General view of the WFP evaluation to assess changes in knowledge, attitudes and practices after the training workshops on maternal and child health with emphasis on male participation. On the right, the couple Gloria and Andrés and two of their young children attend the evaluation.
"This time WFP brought knowledge ... not just food," said Andrés Rosas Vaca, who is the father of eight children (the oldest is over 21 years old and the youngest eight months old), referring to the nutrition courses taught by WFP that target more than 1,200 men in the community of Sacrifico.
Andrés, Gloria and their two youngest children return home after evaluation. Before the workshops, Andrés arrived tired and lay down on the bed to sleep. Today he comes the home and helps Gloria with childcare and housework.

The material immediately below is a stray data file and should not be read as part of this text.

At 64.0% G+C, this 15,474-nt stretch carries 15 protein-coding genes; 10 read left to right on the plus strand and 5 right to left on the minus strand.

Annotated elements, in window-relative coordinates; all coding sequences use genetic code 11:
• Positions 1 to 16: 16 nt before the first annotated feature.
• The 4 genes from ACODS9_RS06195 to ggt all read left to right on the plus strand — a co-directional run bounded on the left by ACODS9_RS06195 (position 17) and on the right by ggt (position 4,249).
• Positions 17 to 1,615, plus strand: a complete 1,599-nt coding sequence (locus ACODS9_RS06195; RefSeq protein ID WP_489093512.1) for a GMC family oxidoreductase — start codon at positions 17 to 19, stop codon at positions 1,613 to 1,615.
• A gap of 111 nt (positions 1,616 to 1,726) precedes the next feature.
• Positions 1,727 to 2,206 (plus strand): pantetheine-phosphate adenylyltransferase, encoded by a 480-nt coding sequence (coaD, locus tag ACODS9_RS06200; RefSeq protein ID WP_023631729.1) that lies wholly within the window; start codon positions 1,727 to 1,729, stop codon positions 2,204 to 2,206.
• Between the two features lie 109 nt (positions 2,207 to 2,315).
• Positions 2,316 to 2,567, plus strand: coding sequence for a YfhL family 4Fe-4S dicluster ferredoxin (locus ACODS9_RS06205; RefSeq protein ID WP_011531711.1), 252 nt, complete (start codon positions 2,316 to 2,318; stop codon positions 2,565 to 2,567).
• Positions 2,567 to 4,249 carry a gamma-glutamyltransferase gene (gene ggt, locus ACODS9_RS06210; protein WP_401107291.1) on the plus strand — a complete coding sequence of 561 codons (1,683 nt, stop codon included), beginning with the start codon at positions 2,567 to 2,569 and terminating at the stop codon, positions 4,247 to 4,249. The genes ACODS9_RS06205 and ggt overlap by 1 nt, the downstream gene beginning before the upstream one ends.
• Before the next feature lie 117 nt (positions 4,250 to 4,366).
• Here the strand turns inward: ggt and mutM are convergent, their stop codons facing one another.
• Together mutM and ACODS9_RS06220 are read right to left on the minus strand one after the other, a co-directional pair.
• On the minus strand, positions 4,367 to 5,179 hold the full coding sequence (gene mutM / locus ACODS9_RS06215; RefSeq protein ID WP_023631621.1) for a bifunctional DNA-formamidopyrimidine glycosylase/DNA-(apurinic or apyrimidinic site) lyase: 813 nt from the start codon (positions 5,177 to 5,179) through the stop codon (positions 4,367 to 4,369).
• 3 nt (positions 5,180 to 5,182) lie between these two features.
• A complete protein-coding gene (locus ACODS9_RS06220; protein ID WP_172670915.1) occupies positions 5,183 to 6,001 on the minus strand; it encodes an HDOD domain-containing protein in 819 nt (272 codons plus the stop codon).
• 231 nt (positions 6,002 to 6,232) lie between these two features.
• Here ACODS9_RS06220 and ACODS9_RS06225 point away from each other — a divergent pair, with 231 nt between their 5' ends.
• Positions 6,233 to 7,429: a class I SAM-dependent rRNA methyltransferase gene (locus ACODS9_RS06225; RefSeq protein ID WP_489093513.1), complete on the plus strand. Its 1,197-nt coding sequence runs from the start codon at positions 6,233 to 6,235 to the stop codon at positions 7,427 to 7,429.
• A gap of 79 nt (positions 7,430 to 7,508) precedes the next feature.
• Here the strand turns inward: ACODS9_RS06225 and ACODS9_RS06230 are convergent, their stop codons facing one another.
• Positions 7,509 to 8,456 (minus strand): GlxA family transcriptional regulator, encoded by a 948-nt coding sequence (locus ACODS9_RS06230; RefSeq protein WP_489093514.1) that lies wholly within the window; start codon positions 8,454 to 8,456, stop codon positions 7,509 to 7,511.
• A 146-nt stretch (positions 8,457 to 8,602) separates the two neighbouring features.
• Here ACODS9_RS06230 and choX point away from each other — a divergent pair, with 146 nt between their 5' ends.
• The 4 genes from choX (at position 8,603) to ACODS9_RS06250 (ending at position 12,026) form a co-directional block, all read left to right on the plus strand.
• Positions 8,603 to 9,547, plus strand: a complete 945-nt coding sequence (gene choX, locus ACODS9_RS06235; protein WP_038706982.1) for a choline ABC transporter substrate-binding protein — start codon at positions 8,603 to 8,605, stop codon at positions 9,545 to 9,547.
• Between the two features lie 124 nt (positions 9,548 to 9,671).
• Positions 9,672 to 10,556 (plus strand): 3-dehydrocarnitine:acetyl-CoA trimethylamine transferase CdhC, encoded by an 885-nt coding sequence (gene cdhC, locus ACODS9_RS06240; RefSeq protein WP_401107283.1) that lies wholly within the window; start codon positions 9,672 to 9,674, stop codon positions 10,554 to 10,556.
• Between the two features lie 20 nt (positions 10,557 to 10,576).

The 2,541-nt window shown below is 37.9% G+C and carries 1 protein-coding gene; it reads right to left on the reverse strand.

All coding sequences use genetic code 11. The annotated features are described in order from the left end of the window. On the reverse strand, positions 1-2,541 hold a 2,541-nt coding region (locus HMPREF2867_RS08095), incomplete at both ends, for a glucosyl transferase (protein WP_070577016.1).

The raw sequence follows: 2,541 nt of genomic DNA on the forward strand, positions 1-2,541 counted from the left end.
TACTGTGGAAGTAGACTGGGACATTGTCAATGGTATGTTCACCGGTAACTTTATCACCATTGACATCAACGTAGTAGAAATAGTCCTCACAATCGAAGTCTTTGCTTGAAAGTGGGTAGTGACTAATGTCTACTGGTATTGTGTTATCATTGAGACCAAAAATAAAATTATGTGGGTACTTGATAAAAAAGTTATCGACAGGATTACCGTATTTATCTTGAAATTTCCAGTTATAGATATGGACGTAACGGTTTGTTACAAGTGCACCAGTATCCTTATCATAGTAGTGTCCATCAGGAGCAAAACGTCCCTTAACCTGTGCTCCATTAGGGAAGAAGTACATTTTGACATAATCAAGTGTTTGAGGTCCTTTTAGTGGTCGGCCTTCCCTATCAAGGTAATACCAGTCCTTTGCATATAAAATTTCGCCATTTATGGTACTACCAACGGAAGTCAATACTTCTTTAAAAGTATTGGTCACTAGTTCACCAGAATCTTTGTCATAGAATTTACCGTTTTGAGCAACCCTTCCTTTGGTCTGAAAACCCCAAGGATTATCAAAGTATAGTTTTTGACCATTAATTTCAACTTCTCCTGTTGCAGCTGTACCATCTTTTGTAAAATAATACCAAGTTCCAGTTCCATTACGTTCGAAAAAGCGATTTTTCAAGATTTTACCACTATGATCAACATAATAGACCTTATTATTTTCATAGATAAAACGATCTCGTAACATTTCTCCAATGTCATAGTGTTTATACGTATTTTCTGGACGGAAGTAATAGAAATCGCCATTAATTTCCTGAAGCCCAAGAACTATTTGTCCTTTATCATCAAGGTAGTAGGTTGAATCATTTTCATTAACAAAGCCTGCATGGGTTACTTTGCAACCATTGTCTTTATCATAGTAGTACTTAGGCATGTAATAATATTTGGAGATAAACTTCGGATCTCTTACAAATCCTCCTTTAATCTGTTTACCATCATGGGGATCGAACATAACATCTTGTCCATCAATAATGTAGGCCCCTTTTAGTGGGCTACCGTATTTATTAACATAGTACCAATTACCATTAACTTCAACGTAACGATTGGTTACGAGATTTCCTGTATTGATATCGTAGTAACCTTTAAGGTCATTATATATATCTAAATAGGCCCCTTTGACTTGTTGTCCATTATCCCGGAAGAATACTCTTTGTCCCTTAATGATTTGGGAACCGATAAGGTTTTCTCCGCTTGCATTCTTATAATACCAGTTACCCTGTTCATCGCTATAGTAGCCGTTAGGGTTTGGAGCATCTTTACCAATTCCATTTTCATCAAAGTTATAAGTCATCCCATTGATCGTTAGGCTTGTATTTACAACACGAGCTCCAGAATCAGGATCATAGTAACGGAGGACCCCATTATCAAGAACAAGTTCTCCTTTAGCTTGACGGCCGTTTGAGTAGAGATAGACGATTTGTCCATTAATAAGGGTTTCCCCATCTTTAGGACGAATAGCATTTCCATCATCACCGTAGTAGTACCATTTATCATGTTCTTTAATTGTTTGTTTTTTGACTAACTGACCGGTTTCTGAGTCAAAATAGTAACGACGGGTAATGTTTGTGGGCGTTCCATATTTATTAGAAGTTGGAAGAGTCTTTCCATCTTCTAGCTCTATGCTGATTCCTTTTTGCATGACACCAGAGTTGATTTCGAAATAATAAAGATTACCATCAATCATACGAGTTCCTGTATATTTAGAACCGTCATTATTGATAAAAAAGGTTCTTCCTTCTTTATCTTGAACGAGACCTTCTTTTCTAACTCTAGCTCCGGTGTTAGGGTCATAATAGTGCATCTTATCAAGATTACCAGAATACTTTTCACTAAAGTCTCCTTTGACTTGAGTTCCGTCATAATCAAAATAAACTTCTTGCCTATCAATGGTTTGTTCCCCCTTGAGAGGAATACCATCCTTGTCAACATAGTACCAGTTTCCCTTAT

The eldest daughter of Gloria and Andrés, pregnant with her first child, shows the family ducks. The breeding and care of domestic animals has traditionally been done by women while men cultivate the land and engage in hunting.
"After the workshop I have changed a lot, I have taken over the care and feeding of our young children, because I have an obligation as a parent to help my wife," says Andrés while he feeds his youngest son. "I left five children as her responsibility, but I am helping in taking care of the youngest three."
Andrés shares with Gloria the responsibilities within the household. Feeding and caring for the children in addition to working the land growing corn, rice, banana, cassava, vegetables and fruit, and hunt forest animals.
Andrés shows his papaya tree. Andres thinks that if he, a man nearly 50, has been sensitized, being able to change his attitude and adopt new practices, the younger men who participated in the workshops conducted WFP surely will show major change in the next generations.
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